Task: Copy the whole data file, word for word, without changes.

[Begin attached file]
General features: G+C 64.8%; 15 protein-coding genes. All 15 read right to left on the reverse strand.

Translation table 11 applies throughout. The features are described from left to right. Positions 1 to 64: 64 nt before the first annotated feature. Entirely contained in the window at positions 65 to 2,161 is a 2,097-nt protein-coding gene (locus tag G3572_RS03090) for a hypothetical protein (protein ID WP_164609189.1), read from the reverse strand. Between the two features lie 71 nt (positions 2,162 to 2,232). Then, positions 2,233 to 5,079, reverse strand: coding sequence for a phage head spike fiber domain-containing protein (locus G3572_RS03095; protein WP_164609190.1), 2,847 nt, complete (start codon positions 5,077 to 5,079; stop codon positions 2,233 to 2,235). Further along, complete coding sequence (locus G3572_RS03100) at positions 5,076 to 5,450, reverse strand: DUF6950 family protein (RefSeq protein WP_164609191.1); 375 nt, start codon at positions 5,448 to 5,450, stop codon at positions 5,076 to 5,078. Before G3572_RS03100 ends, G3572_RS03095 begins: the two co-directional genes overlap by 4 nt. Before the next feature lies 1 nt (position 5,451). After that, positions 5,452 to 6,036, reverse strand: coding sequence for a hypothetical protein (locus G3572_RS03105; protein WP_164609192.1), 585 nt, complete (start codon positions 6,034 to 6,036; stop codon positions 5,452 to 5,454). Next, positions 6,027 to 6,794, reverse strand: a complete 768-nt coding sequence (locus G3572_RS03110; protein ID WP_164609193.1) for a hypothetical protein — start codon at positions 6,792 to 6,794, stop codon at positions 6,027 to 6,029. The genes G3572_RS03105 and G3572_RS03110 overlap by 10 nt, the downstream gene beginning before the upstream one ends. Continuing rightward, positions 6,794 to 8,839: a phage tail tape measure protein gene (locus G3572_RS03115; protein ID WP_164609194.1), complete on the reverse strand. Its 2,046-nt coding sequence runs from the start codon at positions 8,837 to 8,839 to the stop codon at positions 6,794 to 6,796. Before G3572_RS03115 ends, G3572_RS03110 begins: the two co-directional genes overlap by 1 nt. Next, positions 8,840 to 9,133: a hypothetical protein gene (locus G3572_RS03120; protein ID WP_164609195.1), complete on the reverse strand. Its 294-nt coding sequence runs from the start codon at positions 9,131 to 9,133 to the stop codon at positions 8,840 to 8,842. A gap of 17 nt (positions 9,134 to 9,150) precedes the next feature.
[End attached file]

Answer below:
General features: G+C 64.8%; 15 protein-coding genes. All 15 read right to left on the reverse strand.

Translation table 11 applies throughout. The features are described from left to right. Positions 1 to 64: 64 nt before the first annotated feature. Entirely contained in the window at positions 65 to 2,161 is a 2,097-nt protein-coding gene (locus tag G3572_RS03090) for a hypothetical protein (protein ID WP_164609189.1), read from the reverse strand. Between the two features lie 71 nt (positions 2,162 to 2,232). Then, positions 2,233 to 5,079, reverse strand: coding sequence for a phage head spike fiber domain-containing protein (locus G3572_RS03095; protein WP_164609190.1), 2,847 nt, complete (start codon positions 5,077 to 5,079; stop codon positions 2,233 to 2,235). Further along, complete coding sequence (locus G3572_RS03100) at positions 5,076 to 5,450, reverse strand: DUF6950 family protein (RefSeq protein WP_164609191.1); 375 nt, start codon at positions 5,448 to 5,450, stop codon at positions 5,076 to 5,078. Before G3572_RS03100 ends, G3572_RS03095 begins: the two co-directional genes overlap by 4 nt. Before the next feature lies 1 nt (position 5,451). After that, positions 5,452 to 6,036, reverse strand: coding sequence for a hypothetical protein (locus G3572_RS03105; protein WP_164609192.1), 585 nt, complete (start codon positions 6,034 to 6,036; stop codon positions 5,452 to 5,454). Next, positions 6,027 to 6,794, reverse strand: a complete 768-nt coding sequence (locus G3572_RS03110; protein ID WP_164609193.1) for a hypothetical protein — start codon at positions 6,792 to 6,794, stop codon at positions 6,027 to 6,029. The genes G3572_RS03105 and G3572_RS03110 overlap by 10 nt, the downstream gene beginning before the upstream one ends. Continuing rightward, positions 6,794 to 8,839: a phage tail tape measure protein gene (locus G3572_RS03115; protein ID WP_164609194.1), complete on the reverse strand. Its 2,046-nt coding sequence runs from the start codon at positions 8,837 to 8,839 to the stop codon at positions 6,794 to 6,796. Before G3572_RS03115 ends, G3572_RS03110 begins: the two co-directional genes overlap by 1 nt. Next, positions 8,840 to 9,133: a hypothetical protein gene (locus G3572_RS03120; protein ID WP_164609195.1), complete on the reverse strand. Its 294-nt coding sequence runs from the start codon at positions 9,131 to 9,133 to the stop codon at positions 8,840 to 8,842. A gap of 17 nt (positions 9,134 to 9,150) precedes the next feature.